If a lot more heat is being generated inside the moon than has been assumed, the icy shell could be thinner than expected: until now estimates of its thickness have ranged from less than 1 kilometre to more than 100 kilometres.If more heat is being generated inside the moon than has been assumed, the icy shell could be thinner than expected A thin shell would be good news for the possibility of life, which would have a tough time surviving without a supply of oxidising chemicals needed for metabolism. These chemicals could be generated on the surface when ultraviolet rays from the sun hit the ice, but would not benefit life unless they could get down into the water through cracks or partial melting of the shell, says Terry Hurford of NASA's Goddard Space Flight Center in Greenbelt, Maryland. "The thinner the ice is, the more likely that the surface can communicate with the ocean," says Hurford. He adds that the effect may also apply to other icy moons, such as Saturn's Enceladus.

[Europa is a great candidate for life in the Solar System. I’m certainly keeping my fingers crossed. With that and the possibility that the methane plumes on Mars might possibly be the result of biological activity, the chances of other life right here in our backyard is definitely looking up.]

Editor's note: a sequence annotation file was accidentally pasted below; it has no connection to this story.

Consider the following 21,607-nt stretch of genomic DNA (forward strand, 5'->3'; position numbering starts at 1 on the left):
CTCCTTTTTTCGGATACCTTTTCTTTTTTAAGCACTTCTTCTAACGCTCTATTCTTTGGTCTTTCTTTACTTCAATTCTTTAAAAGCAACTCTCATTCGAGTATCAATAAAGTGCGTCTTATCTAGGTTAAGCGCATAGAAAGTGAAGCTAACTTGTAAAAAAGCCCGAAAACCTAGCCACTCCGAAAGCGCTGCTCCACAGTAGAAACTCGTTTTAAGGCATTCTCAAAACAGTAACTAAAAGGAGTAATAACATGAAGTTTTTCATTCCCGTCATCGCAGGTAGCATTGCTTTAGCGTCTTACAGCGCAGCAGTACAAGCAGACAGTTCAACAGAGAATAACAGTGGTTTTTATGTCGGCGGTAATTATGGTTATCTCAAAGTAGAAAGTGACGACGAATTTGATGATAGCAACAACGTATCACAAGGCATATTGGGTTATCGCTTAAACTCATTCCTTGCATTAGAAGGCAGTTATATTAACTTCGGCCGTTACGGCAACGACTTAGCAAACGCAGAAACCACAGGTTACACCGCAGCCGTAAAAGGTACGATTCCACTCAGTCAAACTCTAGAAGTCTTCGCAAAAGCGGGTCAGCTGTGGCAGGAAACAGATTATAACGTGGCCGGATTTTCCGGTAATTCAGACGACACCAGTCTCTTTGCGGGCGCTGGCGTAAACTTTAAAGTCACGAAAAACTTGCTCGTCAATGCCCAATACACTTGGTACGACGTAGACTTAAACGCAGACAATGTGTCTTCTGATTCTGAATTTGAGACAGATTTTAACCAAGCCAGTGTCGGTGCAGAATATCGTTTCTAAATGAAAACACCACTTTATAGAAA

Saturday, January 24, 2009

UFO claim over wind farm damage

From the BBC

Thursday, 8 January 2009

UFO enthusiasts are claiming damage to a Lincolnshire wind farm turbine was caused by a mystery aircraft. The turbine at Conisholme lost one 66ft (20m) blade and another was badly damaged in the early hours of Sunday. County councillor for the area Robert Palmer said he had seen a "round, white light that seemed to be hovering". Ecotricity, which owns the site, said while investigations continued they were not ruling anything out - but the extent of damage was "unique". The turbine is one of 20 at the Conisholme site, which has been only been fully operational since April 2008. The broken blade has been recovered and is being examined. Local ufologists said they had received many reports of activity in the area and had teams searching for clues.

Mr Palmer said: "I actually saw a white light - a round, white light that seemed to be hovering. "That is the only way I can explain it - it wasn't a flare-like light - it was just round, white light with a slight red edge to it that seemed to be over the wind turbines." Dale Vince, founder of Ecotricity, said the company was keeping an open mind about the incident. "We don't have an explanation at the moment as to what the cause was," he said. "We have been crawling all over it and have sent bits off for analysis to see if we can work out what caused it. Until we have some idea, some plausible explanation that it was not a UFO, I don't think we should rule it out". He added: "To make one of these blades fall off, or to bend it, takes a lot." Russ Kellett, from the Flying Saucer Bureau, said witnesses had told him of activity in the area. "One saw what they at first thought was a low-flying aircraft on the Saturday evening and another heard a loud banging in the early hours of Sunday," he said. "This is the second most reports of activity we have ever had - I have had over 30 phone calls and emails. To hit two of the blades, any object must have been about 170ft long."